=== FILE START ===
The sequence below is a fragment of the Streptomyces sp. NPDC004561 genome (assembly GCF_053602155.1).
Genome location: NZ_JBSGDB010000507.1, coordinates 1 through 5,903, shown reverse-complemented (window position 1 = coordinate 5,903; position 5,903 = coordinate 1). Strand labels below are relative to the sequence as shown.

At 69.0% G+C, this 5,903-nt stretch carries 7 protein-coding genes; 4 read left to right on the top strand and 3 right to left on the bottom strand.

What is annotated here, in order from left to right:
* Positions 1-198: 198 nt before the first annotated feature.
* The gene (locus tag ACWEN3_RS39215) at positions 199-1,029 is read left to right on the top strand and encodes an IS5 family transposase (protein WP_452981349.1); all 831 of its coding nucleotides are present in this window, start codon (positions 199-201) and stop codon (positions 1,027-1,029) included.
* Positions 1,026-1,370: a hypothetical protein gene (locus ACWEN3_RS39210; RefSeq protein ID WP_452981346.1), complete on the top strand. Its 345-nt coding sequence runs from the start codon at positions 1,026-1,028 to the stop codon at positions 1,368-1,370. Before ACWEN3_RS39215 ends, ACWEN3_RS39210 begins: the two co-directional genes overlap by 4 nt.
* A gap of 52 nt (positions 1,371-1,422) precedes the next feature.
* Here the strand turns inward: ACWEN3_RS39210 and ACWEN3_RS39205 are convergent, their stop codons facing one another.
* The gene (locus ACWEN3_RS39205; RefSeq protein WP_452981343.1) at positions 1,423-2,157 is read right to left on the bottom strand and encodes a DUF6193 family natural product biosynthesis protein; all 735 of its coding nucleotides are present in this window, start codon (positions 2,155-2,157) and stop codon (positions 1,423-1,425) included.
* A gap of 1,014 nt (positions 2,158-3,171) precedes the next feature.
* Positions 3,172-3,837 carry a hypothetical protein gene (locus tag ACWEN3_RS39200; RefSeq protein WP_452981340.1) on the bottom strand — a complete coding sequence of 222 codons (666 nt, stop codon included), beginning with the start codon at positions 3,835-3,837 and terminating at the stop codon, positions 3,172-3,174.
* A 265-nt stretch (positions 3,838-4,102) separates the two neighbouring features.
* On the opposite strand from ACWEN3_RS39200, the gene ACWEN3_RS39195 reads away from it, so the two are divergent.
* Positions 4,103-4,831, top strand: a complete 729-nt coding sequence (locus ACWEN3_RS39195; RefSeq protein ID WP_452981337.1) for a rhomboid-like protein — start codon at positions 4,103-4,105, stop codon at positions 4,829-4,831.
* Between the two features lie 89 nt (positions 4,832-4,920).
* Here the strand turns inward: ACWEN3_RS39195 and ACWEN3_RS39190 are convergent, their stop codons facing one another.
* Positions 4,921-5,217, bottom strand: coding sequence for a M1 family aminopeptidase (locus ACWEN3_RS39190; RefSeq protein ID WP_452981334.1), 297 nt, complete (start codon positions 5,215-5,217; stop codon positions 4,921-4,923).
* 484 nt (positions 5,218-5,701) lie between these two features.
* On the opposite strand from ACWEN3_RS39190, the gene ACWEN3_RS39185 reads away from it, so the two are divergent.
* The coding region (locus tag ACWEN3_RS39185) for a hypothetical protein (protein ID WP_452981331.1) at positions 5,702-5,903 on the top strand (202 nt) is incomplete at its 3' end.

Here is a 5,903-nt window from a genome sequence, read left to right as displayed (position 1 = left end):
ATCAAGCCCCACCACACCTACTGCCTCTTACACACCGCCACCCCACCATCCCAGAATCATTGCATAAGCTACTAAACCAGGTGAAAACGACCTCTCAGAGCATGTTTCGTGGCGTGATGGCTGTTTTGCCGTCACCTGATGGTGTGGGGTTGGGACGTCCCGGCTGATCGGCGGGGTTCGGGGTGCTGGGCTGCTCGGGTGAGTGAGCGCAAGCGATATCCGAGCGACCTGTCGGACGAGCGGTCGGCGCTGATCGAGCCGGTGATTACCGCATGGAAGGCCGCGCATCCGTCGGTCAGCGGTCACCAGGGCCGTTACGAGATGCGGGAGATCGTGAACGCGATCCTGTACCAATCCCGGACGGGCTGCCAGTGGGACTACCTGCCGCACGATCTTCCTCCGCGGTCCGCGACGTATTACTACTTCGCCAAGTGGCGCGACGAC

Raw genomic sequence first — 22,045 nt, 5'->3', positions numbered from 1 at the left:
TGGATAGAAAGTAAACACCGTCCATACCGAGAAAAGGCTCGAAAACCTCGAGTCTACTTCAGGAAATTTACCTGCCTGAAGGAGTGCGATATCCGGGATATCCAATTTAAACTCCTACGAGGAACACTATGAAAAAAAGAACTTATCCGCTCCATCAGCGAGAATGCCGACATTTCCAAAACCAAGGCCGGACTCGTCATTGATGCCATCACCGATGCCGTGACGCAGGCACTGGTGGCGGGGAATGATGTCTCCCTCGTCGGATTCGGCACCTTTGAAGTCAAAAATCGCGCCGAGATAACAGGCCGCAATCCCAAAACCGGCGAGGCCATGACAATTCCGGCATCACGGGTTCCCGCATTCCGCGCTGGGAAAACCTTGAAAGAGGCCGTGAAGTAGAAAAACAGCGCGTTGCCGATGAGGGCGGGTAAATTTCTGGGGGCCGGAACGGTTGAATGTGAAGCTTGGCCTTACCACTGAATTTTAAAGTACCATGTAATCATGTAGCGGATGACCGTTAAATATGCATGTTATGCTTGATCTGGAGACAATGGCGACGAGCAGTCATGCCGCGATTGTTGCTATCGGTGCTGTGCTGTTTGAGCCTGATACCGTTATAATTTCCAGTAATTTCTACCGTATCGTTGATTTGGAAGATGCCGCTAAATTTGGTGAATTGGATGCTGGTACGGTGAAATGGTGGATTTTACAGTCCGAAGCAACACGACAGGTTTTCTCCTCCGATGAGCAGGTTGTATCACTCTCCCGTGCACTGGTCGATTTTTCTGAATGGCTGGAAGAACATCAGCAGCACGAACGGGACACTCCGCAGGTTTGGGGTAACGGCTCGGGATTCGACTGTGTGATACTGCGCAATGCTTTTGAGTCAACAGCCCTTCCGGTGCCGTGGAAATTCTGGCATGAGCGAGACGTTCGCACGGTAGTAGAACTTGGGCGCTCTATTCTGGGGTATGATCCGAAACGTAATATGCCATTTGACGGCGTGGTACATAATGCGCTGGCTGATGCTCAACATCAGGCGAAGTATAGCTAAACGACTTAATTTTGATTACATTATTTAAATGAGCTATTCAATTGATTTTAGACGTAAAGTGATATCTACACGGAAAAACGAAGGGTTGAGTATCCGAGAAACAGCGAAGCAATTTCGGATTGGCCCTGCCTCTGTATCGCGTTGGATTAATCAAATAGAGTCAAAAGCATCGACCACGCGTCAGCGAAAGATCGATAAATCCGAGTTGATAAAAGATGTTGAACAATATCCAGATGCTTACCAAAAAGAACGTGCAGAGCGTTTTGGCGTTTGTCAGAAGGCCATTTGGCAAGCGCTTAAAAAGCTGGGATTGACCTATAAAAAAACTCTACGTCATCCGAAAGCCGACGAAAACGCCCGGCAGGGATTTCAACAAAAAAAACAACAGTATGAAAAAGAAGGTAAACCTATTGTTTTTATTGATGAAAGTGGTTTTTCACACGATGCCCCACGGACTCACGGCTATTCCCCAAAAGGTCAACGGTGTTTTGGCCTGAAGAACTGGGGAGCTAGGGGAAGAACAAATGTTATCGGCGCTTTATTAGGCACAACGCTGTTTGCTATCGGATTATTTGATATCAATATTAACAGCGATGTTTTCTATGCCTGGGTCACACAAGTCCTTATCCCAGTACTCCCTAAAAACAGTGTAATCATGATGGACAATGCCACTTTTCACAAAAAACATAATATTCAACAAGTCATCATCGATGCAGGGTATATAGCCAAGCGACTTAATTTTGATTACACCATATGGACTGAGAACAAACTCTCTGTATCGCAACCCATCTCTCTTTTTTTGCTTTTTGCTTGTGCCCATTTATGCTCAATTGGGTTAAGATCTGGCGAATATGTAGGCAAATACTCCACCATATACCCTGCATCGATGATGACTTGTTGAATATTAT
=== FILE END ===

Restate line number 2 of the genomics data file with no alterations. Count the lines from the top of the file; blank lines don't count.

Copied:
Genome location: NZ_JBSGDB010000507.1, coordinates 1 through 5,903, shown reverse-complemented (window position 1 = coordinate 5,903; position 5,903 = coordinate 1). Strand labels below are relative to the sequence as shown.